More Than Finances

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Just Say “No” to State Lotteries

If you know enough to skip buying state lottery tickets, you’re a bigger winner than any jackpot could ever promise.

The organizers of the state lotteries create a ridiculous number of break-even prizes that can turn the odds of winning into something deceptively better than reality. That makes the grand prize seem achievable even though it’s just as difficult to win as ever.

State lottery tickets are usually a waste of money.

For instance, California’s MegaMillions drawing last week promised a one in 25 chance of winning, even though the odds of claiming the grand prize were one in 292,201,338. No one even won the grand prize of $223 million.

Some 24,787 tickets netted an additional $2 above and beyond the lottery ticket price but the odds of winning them was less than one in 100.

Realize also that buying more tickets would not have guaranteed anything. Say you bought 25 tickets in the hopes of winning at least once: Most likely one of those tickets would win $2 but you’d still be out the $48 cash you spent on the other 24 tickets.

Indeed, the overwhelming majority of the ticket buyers lost money on their purchases. Unfortunately, lottery tickets tend to tempt people who may have a harder time parting with their money: the poor usually buy more lottery tickets than the affluent do.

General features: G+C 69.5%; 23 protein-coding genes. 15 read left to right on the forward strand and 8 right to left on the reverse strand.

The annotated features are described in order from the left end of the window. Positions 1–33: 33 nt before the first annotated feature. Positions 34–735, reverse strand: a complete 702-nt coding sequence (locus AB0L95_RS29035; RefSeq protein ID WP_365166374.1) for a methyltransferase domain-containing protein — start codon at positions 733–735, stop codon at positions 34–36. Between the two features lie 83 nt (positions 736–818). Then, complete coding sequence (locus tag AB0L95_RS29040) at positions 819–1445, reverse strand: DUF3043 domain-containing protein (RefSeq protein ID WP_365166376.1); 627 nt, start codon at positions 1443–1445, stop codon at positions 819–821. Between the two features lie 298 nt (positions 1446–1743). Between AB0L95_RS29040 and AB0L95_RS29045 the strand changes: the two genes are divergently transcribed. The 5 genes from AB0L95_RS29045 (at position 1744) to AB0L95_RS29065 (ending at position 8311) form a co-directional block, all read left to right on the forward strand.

If you feel tempted to buy state lottery tickets, you might as well just donate the money to charity instead.

That’s actually not a far cry from where your lottery ticket money actually goes. For instance, California’s state lottery raised more than $1.5 billion for public education last year. Most other states’ lotteries also raise money for education and, to a lesser extent, public infrastructure.

That said, if you really want to win a prize in a lottery or drawing, be on the lookout for ones that have less competition for entries.

Although there’s no way to know for sure how many people enter any kind of lottery, you can make an educated guess by reading the rules or fine print, even if you have to get magnifying glass to do so.

Here are some signs that a drawing might give you better than average chances:; the prizes only appeal to a limited audience (such as people who live in a certain area or who are already customers of a certain business); the process of entering is complicated; or some kind of skill is required to enter.

Conversely, you might expect tough odds from contests that don’t guarantee that all prizes will be awarded or allow unlimited entries, both of which are true of state lotteries. Other red flags include very long deadlines for entry and only offering a few prizes.

As soon as you spot any of these things in a contest, stop yourself from entering so you can save your energy for something with better odds.

And don’t let advertisements for lotteries make you think there’s more chances to win than there really are. After all, do you personally know anyone who’s won?

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